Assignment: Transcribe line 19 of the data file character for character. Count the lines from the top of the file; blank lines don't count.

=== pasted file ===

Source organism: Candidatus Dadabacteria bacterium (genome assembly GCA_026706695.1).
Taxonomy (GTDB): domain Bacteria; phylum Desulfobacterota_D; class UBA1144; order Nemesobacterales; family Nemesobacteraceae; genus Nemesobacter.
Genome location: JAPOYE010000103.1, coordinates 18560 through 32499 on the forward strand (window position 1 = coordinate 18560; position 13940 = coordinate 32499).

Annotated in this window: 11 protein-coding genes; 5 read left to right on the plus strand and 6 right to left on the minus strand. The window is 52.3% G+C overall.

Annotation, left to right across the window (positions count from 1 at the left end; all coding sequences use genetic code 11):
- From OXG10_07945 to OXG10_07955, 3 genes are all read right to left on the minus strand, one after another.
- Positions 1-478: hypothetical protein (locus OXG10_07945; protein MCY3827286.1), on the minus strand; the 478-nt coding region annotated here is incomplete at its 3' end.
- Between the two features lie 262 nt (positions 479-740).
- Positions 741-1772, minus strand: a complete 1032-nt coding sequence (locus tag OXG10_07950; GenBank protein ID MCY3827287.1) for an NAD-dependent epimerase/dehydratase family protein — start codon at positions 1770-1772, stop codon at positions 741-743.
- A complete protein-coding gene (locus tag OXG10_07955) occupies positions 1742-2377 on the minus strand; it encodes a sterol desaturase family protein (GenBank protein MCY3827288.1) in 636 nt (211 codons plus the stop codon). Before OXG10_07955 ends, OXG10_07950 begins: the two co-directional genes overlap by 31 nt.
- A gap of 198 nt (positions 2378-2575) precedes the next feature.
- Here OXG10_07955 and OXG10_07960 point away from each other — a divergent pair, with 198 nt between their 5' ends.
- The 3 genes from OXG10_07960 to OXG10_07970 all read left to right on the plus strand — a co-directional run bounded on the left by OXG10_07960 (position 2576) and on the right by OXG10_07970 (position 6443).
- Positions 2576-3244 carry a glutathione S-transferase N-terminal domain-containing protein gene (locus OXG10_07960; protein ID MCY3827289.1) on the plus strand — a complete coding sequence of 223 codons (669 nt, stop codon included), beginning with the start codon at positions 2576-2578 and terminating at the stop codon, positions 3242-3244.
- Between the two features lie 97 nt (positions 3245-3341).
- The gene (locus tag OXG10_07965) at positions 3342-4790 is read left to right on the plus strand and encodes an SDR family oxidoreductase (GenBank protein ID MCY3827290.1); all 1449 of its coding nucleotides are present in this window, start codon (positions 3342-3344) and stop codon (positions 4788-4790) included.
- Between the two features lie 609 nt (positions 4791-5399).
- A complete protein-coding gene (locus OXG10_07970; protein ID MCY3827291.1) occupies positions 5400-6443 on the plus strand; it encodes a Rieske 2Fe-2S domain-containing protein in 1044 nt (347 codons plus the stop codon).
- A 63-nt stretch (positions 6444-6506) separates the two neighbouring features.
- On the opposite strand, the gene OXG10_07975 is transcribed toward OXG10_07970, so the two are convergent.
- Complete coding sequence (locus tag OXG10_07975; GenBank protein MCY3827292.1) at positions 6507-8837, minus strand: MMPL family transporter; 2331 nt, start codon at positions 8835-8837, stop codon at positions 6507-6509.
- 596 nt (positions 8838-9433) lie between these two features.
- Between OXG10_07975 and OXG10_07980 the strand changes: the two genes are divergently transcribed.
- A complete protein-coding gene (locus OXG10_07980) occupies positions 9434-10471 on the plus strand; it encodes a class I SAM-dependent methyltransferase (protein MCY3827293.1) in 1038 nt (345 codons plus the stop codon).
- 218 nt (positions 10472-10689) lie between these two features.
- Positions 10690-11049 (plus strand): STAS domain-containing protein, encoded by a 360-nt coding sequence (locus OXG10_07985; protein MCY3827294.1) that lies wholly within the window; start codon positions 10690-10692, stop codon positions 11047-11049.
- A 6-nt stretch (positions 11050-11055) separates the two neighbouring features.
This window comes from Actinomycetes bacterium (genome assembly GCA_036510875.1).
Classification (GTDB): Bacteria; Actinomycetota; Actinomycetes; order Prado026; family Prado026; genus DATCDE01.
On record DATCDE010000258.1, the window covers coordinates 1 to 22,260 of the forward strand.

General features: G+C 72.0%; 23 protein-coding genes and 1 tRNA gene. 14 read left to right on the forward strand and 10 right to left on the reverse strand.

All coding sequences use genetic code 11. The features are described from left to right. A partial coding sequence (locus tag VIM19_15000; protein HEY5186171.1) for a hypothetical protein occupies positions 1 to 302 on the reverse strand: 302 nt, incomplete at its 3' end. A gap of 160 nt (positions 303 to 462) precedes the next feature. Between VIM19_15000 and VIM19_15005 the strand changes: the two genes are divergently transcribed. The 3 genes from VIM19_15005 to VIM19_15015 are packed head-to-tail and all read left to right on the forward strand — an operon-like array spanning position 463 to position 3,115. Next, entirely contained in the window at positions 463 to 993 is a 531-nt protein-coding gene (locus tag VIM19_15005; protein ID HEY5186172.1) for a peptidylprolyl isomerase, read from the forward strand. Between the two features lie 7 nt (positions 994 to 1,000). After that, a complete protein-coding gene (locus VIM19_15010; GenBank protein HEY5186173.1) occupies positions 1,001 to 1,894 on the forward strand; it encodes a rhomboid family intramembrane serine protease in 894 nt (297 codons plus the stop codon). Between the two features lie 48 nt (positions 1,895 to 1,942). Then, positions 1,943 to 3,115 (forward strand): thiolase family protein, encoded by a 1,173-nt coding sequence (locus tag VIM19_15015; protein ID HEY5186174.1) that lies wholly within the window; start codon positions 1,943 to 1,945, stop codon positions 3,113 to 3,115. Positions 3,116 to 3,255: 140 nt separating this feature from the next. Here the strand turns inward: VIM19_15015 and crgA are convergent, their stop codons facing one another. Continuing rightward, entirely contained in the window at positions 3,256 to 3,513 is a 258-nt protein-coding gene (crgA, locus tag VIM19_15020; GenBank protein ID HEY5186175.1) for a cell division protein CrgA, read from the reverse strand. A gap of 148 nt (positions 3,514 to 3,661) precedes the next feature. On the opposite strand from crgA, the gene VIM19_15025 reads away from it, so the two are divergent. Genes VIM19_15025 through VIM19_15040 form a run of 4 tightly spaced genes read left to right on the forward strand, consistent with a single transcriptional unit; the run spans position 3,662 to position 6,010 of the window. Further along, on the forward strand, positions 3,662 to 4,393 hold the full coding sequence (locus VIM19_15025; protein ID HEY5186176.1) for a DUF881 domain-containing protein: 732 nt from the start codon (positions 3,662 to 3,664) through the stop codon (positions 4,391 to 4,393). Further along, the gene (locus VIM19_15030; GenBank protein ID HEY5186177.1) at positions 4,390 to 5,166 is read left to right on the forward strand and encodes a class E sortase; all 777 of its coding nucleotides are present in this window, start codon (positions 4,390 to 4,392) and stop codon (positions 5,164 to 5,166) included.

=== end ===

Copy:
- A 63-nt stretch (positions 6444-6506) separates the two neighbouring features.